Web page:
Now what does the patient, the will moved by God, when it is moved by God, while it is moved by God, confer or contribute? It operates. It wills. In this case the operation is an operatio receptiva, just as sentire is a pati of sense and just as intelligere is a pati of the possible intellect. The will operates inasmuch as it is the will that is actuated. The will contributes inasmuch as an act received in the will has to be a ‘wiling,’ not because it is act, nor merely because of the extrinsic mover, but proximately because act is limited by the potency in which it is received.”


Tuesday, 15 November 2016

Interreligious Dialogue

OLALEKAR Prashant. "Exploring Play: 'Out of the Box' Theologising." Vidyajyoti Journal of Theological Reflection 80 (2016) 774-800. 

Monday, 12 September 2016

Paolo Chiesa

Ashley D'Mello, former editor of the Times of India, is searching for information about Paolo Chiesa, author of L'equivoco del male (2013), and of the Introduction to Odoric (of Pordenone), The Travels of Friar Odoric (W.B. Eerdmans, 2002). Chiesa is currently professore ordinario in the Dipartimento di Filologia Moderna at the Università degli Studi di Milano (The University of Milan). According to D'Mello, the book contains information about Western India and about three Italians killed at Thane.

The university website, at http://users2.unimi.it/paolochiesa/?page_id=89, supplies the following contact information:
paolo.chiesa@unimi.it
0039 02 503 12893

The page above also contains a bibliography of Chiesa. 

Tuesday, 7 June 2016

Levi-Strauss and Luigi Cocco

Cardinal Raffaele Farina, SDB, told us the other day about the work and anthropological studies of Salesian missionaries like don Cocco. At first, he said, Levi-Strauss was critical of this work. But, especially after what the cardinal called "the Turin book," the philosopher and anthropologist was more appreciative.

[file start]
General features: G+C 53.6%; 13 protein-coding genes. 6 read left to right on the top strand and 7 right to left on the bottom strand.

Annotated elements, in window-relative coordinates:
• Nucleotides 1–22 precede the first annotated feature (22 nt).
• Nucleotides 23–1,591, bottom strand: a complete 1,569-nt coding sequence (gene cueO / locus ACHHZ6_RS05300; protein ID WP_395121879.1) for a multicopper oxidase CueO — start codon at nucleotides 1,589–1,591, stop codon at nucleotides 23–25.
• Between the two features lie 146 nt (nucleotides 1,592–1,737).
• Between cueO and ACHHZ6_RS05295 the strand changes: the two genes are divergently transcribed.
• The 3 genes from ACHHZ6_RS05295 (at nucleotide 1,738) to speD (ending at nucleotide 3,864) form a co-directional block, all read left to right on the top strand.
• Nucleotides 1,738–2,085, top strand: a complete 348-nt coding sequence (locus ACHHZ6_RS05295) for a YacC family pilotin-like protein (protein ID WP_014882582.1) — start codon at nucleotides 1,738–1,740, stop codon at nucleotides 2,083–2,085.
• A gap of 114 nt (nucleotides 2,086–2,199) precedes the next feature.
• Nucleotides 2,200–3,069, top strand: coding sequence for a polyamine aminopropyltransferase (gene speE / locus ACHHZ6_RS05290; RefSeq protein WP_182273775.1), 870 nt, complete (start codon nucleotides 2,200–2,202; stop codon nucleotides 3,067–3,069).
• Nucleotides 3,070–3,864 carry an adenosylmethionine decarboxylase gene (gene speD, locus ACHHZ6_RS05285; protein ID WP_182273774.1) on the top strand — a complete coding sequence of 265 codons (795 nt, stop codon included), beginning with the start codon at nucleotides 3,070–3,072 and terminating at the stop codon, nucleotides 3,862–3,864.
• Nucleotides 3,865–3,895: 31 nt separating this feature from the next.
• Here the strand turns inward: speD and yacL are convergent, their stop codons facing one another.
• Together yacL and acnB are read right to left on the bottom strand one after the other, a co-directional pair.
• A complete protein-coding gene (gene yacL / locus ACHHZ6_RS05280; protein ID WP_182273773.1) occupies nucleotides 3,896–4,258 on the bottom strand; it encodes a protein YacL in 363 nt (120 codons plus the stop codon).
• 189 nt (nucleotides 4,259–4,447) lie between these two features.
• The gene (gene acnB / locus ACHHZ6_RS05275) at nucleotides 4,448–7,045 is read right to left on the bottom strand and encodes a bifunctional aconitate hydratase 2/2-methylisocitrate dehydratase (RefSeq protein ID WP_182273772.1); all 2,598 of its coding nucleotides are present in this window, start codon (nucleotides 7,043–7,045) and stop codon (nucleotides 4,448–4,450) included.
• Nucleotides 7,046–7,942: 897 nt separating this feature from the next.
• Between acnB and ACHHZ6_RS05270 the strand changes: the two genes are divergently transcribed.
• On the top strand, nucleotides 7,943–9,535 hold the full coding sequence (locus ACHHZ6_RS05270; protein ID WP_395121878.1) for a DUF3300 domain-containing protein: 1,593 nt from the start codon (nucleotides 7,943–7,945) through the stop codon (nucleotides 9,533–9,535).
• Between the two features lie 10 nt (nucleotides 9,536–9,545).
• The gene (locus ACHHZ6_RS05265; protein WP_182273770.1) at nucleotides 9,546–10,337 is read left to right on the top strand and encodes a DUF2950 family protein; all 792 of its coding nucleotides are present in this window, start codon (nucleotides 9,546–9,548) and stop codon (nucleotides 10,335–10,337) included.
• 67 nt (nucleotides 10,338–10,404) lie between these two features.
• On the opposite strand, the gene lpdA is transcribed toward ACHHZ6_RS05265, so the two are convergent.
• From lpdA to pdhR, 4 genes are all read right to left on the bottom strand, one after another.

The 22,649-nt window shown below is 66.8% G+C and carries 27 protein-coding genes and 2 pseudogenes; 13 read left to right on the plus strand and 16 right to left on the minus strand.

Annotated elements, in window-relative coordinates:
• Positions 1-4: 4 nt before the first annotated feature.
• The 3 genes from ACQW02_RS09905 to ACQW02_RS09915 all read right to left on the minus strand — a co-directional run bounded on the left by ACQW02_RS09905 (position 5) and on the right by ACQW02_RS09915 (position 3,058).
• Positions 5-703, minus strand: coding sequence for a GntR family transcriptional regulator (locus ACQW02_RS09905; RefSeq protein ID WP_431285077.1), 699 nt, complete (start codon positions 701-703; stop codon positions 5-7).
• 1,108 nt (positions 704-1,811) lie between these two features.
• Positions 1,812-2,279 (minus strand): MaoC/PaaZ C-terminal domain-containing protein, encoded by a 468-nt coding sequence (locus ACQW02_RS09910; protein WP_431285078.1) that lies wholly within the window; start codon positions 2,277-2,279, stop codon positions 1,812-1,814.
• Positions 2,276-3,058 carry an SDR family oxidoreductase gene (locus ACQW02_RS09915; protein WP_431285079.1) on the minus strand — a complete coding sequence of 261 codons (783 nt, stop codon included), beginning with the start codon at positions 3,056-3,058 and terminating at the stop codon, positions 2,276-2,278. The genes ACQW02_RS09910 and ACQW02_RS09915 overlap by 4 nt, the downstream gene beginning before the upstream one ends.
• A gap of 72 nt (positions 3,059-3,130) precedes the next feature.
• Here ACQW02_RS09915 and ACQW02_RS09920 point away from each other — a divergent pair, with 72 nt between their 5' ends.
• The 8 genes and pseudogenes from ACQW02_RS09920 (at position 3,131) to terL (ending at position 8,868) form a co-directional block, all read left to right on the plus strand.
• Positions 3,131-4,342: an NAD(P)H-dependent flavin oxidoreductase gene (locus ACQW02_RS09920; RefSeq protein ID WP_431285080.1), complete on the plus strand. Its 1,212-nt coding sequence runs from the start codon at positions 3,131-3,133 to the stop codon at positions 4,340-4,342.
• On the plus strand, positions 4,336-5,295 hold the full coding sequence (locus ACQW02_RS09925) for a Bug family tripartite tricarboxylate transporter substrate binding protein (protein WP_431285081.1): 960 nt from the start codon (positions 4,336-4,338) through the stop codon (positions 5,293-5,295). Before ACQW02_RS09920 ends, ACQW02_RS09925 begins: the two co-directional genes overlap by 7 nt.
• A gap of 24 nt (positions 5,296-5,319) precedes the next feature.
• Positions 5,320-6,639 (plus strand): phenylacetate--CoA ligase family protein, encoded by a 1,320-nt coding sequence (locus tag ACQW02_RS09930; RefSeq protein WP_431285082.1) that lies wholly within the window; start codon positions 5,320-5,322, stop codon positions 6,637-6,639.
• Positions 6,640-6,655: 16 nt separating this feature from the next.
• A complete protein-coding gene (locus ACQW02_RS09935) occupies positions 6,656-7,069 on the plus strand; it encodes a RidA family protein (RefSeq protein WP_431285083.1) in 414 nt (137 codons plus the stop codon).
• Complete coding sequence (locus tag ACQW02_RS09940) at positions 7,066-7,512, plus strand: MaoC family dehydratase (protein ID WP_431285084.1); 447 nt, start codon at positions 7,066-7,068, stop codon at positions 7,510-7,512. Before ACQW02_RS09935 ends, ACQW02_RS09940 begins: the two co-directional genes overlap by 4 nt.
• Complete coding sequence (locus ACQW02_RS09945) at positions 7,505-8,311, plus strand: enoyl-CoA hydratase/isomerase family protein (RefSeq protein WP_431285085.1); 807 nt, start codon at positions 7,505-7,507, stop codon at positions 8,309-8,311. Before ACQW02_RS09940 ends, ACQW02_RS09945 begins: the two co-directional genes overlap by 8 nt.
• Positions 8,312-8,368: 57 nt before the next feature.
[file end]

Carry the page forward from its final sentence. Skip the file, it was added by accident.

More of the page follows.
"Il missionario salesiano don Luigi Cocco, nato a Grugliasco (Torino) il 12 febbraio 1910 e morto a Torino l’11 febbraio 1980, è ricordato per la sua intensa opera missionaria svolta tra gli indigeni Yanomami del Venezuela, cui dedicò 23 anni della propria vita." http://www.fides.org/it/news/32297#.V1clK5N95sM

Tuesday, 26 January 2016

Thomas Mann, Schopenhauer and Nietzsche

Sanford and Lough (What Men Are Like) mentioned Thomas Mann's Death in Venice. Among the free samples available on the net, I found Thomas Mann, Death in Venice and Other Stories, with a wonderful introduction by David Luke, who also provides what is said to be an excellent translation from the original German. I learnt that Mann read Schopenhauer and Nietzsche, and that the latter was attacking, in his writings, the rationalism of the former. He seems to have said that even Christianity was preferable to the pretensions of rationalism. In Mann himself, there seems to be a struggle between two kinds of aesthetics: "vitalism" and a more elevated kind of intellectual, superior approach. A struggle that he embodied in himself: deeply attracted by and at the same time  despising, what he referred to as the vitalism embodied by the Italians. The two contrasting figures for him were Lorenzo de' Medici representing the former, and Girolamo Savonarola representing the latter.

Like Goethe - and like many if not most writers - Mann's works are latent autobiography: where else does an author get his "stuff" if not from his own experience, and that of others? (Luke, Introduction ix) This is a process of self-mediation through writing - and, as Mann himself, or Luke, notes, it is also a process of self-discovery. In the process of writing, one mediates oneself, and "comes to light." 

Thursday, 21 January 2016

Festschrift for Dr. A. Pushparajan

Johnson Puthenpurackal asked for a contribution to a Festschrift for Dr A. Pushparajan, on Gandhi. I thought I could work up the introduction to Richards and Swanger's book, Gandhi and the Future of Economics, but what I have is far to sketchy and simple. I wanted to speak of Pushparajan the teacher, Gandhi and Ambedkar, Ambedkar and De Nobili, but above all, on Gandhi and his dharmic approach to economics, and how Richards and Swanger make this come alive.